Growing up on the Pharm...

Grampa and Grama on his 90th birthday!
My Grandfather (who would be turning 96 this year) was a pharmacist. He was a conscientious objector during World War II and served out his duty by being a pharmacist at Ft. Lewis in Washington State. He met and married a pharmacist's daughter in college, bought out her father's pharmacy and ran it as his own. He worked long hours and was thoroughly committed to taking care of the neighborhood's needs.

Working at the pharmacy was a kind of rite of passage. My dad and uncle worked there, although then they had a soda fountain with the old time stools and ice cream bar. By the time I started working there, it was just a run of the mill neighborhood pharmacy. People had charge accounts, I learned to navigate by doing deliveries, and could have a free soda and candy bar during my break.

I started working at the pharmacy about my freshman year in high school. It was a great place to spend time with Grampa as well as earn some extra money. The best part is that he worked around my sports schedules and choir events. Really, it was about work experience and learning work ethic.

Once when I was going to do the deliveries (which he meticulously had put in order so they were most efficient), I expressed my concern that it was snowing and I didn't have much experience driving in the snow (did I mention he had a large old Ford truck with no power steering, brakes, etc. It was a workout driving the truck!). He told me that I would be fine, just turn into the slide if it was a problem, and out the door I went...armed with this ever so helpful information!

My Grandfather was a well revered pillar of his community...he was on various church committees, he felt that taking care of the neighborhood was part of his mission. There was a customer (who I lovingly called "Crazy Mike") whose check from the government was actually sent in care of my Grandfather, a man unrelated to Mike. Grampa would dole out money for him during the month so he wouldn't spend it all at once. He came in for his daily Baby Ruth candy and Coke and, if he was getting too out of hand, Grampa would make sure that he got admitted, medicated, cleaned up and fed. It was a pretty powerful thing to experience.

If someone needed medicine, he made sure they got it, whether or not they could afford it. Customers had his home number and it wasn't uncommon for him to go into the store and get something over the weekend. His work ethic and heart for people were amazing.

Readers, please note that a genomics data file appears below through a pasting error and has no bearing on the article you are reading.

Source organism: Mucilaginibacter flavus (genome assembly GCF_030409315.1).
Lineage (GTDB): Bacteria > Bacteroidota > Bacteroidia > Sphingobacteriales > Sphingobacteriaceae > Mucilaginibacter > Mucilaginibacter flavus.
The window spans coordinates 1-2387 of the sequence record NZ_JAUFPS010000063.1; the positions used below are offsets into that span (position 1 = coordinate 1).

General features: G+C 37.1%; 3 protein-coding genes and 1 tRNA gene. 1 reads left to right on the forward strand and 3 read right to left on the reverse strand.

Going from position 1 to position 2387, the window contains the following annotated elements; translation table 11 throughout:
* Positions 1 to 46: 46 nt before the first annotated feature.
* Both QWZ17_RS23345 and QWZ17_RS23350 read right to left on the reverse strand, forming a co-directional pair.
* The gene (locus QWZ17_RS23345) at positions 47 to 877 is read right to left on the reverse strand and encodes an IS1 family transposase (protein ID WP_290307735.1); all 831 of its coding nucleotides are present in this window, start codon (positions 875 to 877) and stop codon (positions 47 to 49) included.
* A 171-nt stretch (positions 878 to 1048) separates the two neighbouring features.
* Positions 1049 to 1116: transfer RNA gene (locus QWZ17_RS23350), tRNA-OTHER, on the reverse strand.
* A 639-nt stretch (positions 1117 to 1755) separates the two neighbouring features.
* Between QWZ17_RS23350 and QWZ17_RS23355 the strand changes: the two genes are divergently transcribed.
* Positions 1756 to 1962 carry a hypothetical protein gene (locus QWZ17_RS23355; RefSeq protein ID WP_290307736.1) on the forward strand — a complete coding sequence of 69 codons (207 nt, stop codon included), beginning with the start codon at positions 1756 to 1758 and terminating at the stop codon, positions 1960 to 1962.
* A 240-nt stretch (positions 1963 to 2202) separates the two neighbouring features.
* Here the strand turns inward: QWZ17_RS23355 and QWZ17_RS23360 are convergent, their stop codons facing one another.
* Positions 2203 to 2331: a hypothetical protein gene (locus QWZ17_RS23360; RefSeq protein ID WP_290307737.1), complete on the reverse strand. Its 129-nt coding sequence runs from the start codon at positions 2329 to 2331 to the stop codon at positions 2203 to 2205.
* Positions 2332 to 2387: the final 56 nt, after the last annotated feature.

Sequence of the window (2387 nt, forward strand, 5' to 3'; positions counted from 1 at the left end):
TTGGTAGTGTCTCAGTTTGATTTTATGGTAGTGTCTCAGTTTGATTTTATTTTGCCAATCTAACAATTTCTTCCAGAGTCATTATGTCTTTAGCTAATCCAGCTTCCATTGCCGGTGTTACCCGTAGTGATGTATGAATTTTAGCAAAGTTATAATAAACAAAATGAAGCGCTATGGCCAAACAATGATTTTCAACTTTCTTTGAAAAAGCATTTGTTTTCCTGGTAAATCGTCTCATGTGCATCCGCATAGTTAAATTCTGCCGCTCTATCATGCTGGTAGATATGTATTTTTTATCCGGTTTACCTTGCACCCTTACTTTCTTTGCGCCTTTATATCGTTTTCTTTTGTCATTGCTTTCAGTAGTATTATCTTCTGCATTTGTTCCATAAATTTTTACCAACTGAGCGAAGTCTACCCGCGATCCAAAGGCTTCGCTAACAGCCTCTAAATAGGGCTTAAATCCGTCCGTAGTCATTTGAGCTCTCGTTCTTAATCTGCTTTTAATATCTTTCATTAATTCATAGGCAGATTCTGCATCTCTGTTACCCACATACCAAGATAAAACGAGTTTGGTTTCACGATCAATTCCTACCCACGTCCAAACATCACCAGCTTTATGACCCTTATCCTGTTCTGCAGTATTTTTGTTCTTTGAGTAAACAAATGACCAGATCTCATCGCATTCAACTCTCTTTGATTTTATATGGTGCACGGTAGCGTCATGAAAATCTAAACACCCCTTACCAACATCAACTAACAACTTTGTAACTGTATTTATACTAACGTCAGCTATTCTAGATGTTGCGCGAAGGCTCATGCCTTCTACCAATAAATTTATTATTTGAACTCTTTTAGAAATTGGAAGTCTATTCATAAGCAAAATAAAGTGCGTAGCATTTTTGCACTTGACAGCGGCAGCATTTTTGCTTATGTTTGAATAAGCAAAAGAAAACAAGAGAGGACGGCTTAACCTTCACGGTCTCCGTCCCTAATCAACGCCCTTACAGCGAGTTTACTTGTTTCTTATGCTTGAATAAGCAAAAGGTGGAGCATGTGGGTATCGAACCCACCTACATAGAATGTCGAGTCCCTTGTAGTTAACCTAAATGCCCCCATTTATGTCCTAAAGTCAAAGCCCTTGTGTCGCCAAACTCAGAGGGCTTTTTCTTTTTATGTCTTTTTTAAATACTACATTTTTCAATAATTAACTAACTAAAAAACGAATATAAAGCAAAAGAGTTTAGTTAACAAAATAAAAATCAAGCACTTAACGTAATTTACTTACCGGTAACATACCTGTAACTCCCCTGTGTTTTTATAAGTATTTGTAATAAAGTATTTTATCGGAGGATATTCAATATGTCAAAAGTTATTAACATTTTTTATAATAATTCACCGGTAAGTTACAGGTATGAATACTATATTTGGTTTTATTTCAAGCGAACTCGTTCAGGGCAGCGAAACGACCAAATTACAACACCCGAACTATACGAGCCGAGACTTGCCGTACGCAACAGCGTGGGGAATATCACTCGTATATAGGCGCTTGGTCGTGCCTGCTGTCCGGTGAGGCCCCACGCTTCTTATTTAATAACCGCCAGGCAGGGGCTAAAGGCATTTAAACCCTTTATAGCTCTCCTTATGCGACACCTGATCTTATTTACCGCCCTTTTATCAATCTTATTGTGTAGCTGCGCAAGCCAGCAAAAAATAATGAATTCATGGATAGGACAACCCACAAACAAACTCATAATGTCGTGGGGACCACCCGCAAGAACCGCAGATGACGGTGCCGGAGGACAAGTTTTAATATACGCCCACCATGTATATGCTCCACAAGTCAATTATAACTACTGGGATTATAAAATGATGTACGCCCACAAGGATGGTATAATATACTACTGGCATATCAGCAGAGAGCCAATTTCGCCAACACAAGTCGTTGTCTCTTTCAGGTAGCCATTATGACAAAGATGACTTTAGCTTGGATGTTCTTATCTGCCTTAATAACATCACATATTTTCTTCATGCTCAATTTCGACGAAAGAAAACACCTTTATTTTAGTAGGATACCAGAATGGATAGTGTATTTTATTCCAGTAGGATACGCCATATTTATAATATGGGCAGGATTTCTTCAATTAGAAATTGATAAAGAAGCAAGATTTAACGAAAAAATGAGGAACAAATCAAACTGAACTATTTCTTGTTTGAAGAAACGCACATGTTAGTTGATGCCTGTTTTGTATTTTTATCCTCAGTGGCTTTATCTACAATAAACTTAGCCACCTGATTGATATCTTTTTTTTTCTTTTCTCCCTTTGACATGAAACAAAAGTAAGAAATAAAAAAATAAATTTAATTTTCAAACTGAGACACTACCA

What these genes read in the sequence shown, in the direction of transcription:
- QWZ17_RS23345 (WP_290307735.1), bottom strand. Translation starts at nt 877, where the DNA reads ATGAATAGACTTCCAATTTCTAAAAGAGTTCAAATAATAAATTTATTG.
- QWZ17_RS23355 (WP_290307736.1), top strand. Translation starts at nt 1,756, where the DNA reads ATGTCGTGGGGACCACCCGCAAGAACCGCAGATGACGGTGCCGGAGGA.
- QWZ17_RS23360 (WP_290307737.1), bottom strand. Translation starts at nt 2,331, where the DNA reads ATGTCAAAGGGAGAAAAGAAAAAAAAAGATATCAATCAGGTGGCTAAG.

Grampa quit working when he was nearing 80. He wasn't able to do the long hours and eventually sold the pharmacy, which is now a bead store. I drive by there occasionally and have flashbacks of my youth and feel sad that my own children didn't get the same opportunity that I did to work side by side with such a great man.

Grampa died in his prime two and one-half years ago. He had just returned from the doctor with a clean bill of health and, we believe, had a massive stroke or heart attack in his own living room. One minute he was watching the news and the next minute gone, the way he would have wanted it to be.

He had a special relationship with my youngest son, who he called "my boy," which always warmed my heart. He was a man who saw people's insides and wasn't limited by their outward appearance. He treated Crazy Mike with respect for many years...I often wondered what happened to him, although I wouldn't be surprised if my Grandfather made arrangements for him when he closed the pharmacy, just like he came to care for my son with my Grandmother during those early years.

I learned a lot from my Grandfather...work ethic, the power of a positive opinion, the power of love and high expectations, taking care of your fellow man, and how sometimes you just don't know your impact on the world. His impact was pretty amazing...the world lost an impressive force when he died. I can only hope that in my lifetime, I have half the impact that he did. If so, I can leave this life a happy and proud woman!

Comments

  1. What a wonderful tribute to your grandfather. Thank you for sharing it. I remember the small town pharmacy and pharmacist and how he was revered much like your grandfather. What an impact he had!

    ReplyDelete
  2. Thank you for sharing such a wonderful man with us. He sounds like he deserved every ounce of love you gave him and then some. "The power of a positive opinion" is a lesson many need--good reminder!

    ReplyDelete
  3. I am so happy I stumbled upon your post. It is SUCH a beautiful tribute to your Grandpa, whom I now feel so well acquainted with. He sounds like a truly amazing man. Thank you for introducing him to the rest of the world. We are in need of more hardworking, kindhearted men (and women) like your Grandpa. :)

    ReplyDelete
  4. Your grandfather sounds like such a good, good man. I always love hearing the stories of people who live out their faith in real and concrete ways in their families and community. I love, too, the details you included, e.g. the Baby Ruth and Coke, that make people seem so much more real.

    ReplyDelete

Post a Comment

Send me some love...

Popular posts from this blog

Dear Javad....

Where everyone knows your name...

Grabbing teardrops from the sky